Saudi women receive awards after climb to Mount Everest Base Camp


A group of Saudi women received awards on Wednesday in the Saudi Arabian city of Jeddah after climbing up the world’s highest mountain to the Base Camp of Mount Everest, in a bid to raise cancer awareness.

The age of women climbers ranged between 25 and 50 years.

The 11 climbers began their expedition on May 7 completing their trek in 12 days.

The ascent to Base Camp, which is located 5,364 meters above sea level, took nine days. Then they walked down in three days.

Saudi Princess Reema bint Bandar bin Sultan Al Saud led the team in the cancer awareness campaign, which has been entitled ‘A Woman’s Journey: Destination Mount Everest.’

Zahra Breast Cancer Association sponsored the climb along with other organizations.

The women’s campaign hopes to inspire other Saudi women in leading a healthier lifestyle and educate the public about the causes and effects of breast cancer as well as the importance of early detection.

Over 60 studies in North America, Europe, Asia, and Australia have shown that physically-active women have a lower risk of developing breast cancer than inactive women.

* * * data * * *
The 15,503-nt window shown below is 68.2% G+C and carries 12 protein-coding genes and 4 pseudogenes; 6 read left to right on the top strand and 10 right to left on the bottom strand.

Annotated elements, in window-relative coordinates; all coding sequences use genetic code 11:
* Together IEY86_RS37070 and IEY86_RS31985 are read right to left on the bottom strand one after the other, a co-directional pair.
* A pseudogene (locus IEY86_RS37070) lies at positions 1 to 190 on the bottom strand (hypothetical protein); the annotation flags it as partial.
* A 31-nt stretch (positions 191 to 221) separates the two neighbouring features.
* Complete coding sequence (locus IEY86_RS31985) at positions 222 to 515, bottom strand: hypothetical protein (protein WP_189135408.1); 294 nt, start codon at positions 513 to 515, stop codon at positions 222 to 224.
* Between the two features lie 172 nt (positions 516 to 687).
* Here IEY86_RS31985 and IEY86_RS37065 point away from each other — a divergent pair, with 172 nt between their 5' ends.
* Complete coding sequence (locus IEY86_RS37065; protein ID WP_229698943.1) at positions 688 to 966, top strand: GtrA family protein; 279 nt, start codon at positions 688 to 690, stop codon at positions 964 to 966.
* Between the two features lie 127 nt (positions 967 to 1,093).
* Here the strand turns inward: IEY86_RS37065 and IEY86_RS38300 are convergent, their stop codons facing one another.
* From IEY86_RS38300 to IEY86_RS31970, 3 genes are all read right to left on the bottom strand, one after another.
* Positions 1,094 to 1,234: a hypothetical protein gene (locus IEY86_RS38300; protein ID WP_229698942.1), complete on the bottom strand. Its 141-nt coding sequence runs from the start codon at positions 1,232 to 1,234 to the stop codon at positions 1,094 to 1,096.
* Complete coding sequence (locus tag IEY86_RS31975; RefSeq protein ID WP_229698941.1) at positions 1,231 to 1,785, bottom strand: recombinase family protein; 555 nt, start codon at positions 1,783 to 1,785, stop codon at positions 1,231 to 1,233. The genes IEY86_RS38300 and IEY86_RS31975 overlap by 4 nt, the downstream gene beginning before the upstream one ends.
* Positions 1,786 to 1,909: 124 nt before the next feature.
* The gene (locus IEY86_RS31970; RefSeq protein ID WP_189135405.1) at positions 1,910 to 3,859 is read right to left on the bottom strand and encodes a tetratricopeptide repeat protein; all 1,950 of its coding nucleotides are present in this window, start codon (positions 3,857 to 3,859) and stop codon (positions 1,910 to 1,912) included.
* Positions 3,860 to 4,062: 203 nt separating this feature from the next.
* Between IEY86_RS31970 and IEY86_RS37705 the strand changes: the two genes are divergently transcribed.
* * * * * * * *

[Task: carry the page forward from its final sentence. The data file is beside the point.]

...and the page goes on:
According to the Saudi Cancer Registry at King Faisal Specialist Hospital & Research Center, breast cancer has increased accounting for 7.6 percent of all cancer cases in Saudi Arabia 10 years ago to the current 24 percent of all cancer cases.

Every year over 8,000 Saudi Arabian women are diagnosed with breast cancer and an average 50 to 60 percent are diagnosed at an advanced stage.

Lina Almaeena, one of the climbers, said the proportion of the Saudi female population who are breast cancer sufferers is comparatively high.

“Globally speaking, the highest proportion of women who get breast cancer, particularly at a young age, is in the Kingdom of Saudi Arabia. They get cancer at the age of 40, in the Kingdom of Saudi Arabia; woman can be 18 years old and can get the disease,” said Lina.

Suzanne al-Houby, a Palestinian, was the first Arab woman to reach the peak of Mount Everest.

The women climbers call themselves the “Pink Warriors,” as pink is the color associated to raise breast cancer awareness worldwide.

“Each one of the climbers has a sister or friend or is a relative of either a survivor of breast cancer or a person still being treated for cancer. Some of the campaign members have more than one person who is infected. Each participant joined the campaign with the image of a particular cancer victim in her mind,” said Hasnaa Mokhtar, media director for the campaign and a member of the climbing team.

Following the climb, the women climbers said they were aware of the dangers of the challenging expedition which was an eye opener for the challenges of women who had overcome and fought breast cancer.

The women prepared for their expedition to Mount Everest Base Camp by climbing heights in Jeddah, Mecca and other parts of Saudi Arabia.